Comparing Visual, Morphometric and Biochemical Methods for Estimating Liver Fat Content
M Li, J Song, S Mirkov, MJ Ratain, W Liu, J Hart. Univ of Chicago, Chicago, IL
Background: The degree of macrovesicular steatosis of liver is usually assessed by visual estimation of fat content on histology. It is known that visual estimation is subject to intra- and inter-observer variations. More objective methods, such as morphometric and biochemical methods, have also been described. We conducted the first study to evaluate the relationship among these three methods.
Design: We obtained 26 fresh frozen liver specimens from the Pharmacogenetics of Anti-cancer Agent Research Group at University of Chicago. Each specimen was divided into four 50 mg aliquots. Three were homogenized and treated by organic solvents to extract fat, and fat content was measured as the average weight percentage. The other was formalin fixed for H&E histology. Two pathologists independently reviewed the slides and estimated fat content. The slides were then scanned at 100x, and the percentage of area occupied by fat was measured by morphometry using ImagePro Plus 6.0. For morphometry, distinct fat droplets were used as references for image segmentation, and artifacts were minimized by appropriate thresholds for object size, shape and roundness.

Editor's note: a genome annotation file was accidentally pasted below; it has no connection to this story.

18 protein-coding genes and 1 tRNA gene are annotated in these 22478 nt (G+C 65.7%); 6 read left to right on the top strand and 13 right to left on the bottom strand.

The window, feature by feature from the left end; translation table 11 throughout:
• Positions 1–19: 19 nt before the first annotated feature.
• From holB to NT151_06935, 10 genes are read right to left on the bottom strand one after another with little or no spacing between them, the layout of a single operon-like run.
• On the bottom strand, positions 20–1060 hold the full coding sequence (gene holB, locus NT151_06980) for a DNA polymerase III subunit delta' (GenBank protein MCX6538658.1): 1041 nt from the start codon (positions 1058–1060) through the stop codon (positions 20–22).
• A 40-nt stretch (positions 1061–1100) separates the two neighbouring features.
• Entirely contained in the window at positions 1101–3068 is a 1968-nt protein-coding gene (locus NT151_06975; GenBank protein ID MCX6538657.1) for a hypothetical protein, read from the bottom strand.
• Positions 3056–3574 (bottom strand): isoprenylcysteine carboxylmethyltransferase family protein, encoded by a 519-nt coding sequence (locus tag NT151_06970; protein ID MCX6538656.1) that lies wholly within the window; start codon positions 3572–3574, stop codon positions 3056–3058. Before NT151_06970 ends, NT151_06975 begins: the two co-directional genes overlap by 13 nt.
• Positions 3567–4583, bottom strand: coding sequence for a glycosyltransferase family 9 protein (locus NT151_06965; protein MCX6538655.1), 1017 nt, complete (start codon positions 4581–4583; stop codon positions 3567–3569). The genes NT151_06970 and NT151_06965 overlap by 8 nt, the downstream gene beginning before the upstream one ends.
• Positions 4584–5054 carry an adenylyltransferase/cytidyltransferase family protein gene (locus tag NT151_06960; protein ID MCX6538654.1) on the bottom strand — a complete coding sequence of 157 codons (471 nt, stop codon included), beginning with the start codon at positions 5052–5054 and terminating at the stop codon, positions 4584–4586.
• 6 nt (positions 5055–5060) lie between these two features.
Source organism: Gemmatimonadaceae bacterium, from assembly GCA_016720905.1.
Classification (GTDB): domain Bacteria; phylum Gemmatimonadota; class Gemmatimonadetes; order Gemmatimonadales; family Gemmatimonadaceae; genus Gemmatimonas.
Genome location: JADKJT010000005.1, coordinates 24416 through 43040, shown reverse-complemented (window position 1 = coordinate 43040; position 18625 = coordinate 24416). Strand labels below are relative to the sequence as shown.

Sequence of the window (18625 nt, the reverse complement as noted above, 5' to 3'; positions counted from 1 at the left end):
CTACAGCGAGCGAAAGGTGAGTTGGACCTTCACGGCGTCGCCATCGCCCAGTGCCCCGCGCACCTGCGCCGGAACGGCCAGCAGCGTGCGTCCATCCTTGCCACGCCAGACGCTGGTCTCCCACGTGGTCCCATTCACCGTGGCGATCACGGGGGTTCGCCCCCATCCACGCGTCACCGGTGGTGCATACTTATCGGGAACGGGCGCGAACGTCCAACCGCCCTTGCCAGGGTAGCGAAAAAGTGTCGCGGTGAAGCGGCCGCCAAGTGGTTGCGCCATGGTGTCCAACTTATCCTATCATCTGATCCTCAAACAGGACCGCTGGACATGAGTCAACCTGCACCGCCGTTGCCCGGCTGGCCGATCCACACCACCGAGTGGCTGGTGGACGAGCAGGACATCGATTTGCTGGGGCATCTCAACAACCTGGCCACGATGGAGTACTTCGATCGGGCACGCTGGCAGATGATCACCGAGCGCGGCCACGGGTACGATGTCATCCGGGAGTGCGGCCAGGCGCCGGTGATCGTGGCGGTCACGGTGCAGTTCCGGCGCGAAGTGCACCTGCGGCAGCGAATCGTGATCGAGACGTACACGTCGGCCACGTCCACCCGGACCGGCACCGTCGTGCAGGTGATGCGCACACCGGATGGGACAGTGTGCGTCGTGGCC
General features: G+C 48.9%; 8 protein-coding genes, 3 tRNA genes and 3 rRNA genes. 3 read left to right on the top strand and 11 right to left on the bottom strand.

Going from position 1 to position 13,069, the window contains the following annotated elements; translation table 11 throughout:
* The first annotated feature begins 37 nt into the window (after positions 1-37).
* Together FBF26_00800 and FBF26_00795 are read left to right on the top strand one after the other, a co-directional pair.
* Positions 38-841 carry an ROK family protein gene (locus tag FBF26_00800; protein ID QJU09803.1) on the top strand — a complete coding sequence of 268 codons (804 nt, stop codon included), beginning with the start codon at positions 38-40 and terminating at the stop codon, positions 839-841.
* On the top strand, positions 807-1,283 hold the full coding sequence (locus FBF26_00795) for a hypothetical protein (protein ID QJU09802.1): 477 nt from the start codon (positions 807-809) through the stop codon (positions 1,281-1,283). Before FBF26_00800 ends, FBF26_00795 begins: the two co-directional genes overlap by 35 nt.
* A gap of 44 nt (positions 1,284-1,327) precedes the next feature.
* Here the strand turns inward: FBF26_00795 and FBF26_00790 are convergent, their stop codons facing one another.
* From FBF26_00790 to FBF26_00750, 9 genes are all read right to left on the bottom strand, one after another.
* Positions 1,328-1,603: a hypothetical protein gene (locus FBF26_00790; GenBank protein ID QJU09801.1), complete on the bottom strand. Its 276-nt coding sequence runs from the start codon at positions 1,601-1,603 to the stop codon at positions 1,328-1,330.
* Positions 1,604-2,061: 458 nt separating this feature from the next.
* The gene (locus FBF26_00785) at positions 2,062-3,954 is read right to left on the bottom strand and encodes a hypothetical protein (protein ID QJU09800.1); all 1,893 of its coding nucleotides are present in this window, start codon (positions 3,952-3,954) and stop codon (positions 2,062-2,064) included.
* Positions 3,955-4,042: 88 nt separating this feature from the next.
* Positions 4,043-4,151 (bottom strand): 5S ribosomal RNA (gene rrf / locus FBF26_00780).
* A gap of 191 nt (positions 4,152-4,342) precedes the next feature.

Results: The fat content measured by the 3 methods showed different ranges: visual, 0-80%; morphometry, 0-19.6%; biochemical, 2.2-15%. Very strong correlation was seen between any two methods (correlation coefficients 0.83-0.95, all p values < 0.01). Linear regression equations and correlation coefficients are shown in Figure 1.
Conclusions: Visual, morphometric and biochemical methods all showed very strong correlation, suggesting that all three are accurate and reliable for estimating fat content. The morphometric and biochemical methods provide results as a continuous variable and may be more useful in research settings. In the clinical setting, visual estimation has been proven to be reliable and correlate well with the severity of steatosis; therefore, morphometric and biochemical method may not add more value. The consistently higher percentage given by the visual method reflects the fact that in this method the percentage of cells with fat is counted, rather than the area occupied by fat droplets (morphometric method) or the total fat content (biochemical method).
Category: Liver & Pancreas
Monday, March 22, 2010 9:30 AM
Poster Session I Stowell-Orbison/Surgical Pathology/Autopsy Awards Poster Session # 212, Monday Morning